to it. Those who were interested were most eager for the
issue to reach the federal level, where both the
constitutionality of using criminal aspects of Shari'a and of
the many variations of Shari'a implementation in Nigeria
could be considered. That did not happen.

5. (U) Twelve of Nigeria's 36 states have adopted variations
of Shari'a-based criminal law. They differ on whether
Muslims are required to use the Shari'a courts or have a
choice, and also on punishments, with some states allowing
convicts the choice of a fine or jail time in place of caning
or flogging. Non-Muslims are not required in any state to
submit to Shari'a jurisdiction, but in some states they can
volunteer (usually to avoid jail when they believe a Shari'a
statute either makes conviction more difficult or penalties
less harsh). While a national committee has been established
to reconcile inconsistencies and create some level of
uniformity among the states, little progress has been made.

A Little Bad News for the Islamists

6. (SBU) The majorities that voted for politicians backing
Shari'a-based criminal law believed that Shari'a courts would
be fairer and quicker, and, most of all, would apply justice
equally to rich and poor -- the driving force behind the call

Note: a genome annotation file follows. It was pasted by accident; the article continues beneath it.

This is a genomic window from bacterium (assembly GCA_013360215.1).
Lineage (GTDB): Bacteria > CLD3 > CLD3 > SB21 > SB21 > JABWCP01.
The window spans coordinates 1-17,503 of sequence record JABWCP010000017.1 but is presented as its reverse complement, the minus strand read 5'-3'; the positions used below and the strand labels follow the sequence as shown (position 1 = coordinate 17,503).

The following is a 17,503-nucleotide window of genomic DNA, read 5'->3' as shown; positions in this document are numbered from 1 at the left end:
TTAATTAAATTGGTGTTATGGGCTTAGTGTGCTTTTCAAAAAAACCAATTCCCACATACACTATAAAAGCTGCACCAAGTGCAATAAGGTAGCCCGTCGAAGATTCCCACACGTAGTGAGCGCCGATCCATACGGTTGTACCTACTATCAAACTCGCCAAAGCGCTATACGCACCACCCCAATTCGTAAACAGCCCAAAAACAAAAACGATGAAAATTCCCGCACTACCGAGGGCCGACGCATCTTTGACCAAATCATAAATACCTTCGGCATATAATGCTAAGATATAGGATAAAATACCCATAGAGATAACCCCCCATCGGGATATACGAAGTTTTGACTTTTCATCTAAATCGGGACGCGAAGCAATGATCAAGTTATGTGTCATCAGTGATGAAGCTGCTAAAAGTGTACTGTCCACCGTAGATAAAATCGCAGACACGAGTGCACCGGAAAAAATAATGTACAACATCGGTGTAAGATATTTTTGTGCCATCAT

for Shari'a in the North. But local Shari'a court Kadis are
proving to be just as inept and corrupt as secular court
judges, and Shari'a court prosecutions have not taken on the
high and mighty.

7. (U) Ms. Lawal is a case in point. She was poor, had no
lawyer, and was not sufficiently versed in the law even to
know that under Shari'a no prosecution for adultery could be
made unless there were four simultaneous eyewitnesses to the
crime or the accused confessed. The political optics of the
case were so bad that the Katsina state prosecutor said
publicly that he would not seek a new trial if the Appeals
court voided the conviction.

8. (SBU) If the Shari'a courts are still not seeking to stone
the affluent, however, it does appear they will be finding
less pitiable targets for prosecution. The most recent
stoning sentence, September 25, was for the rape and murder
of three young boys.

9. (SBU) Thus far Shari'a has been a dud for the radical
Islamists, who still lack a strong following in the North.
In formal politics, they have not been able to use it to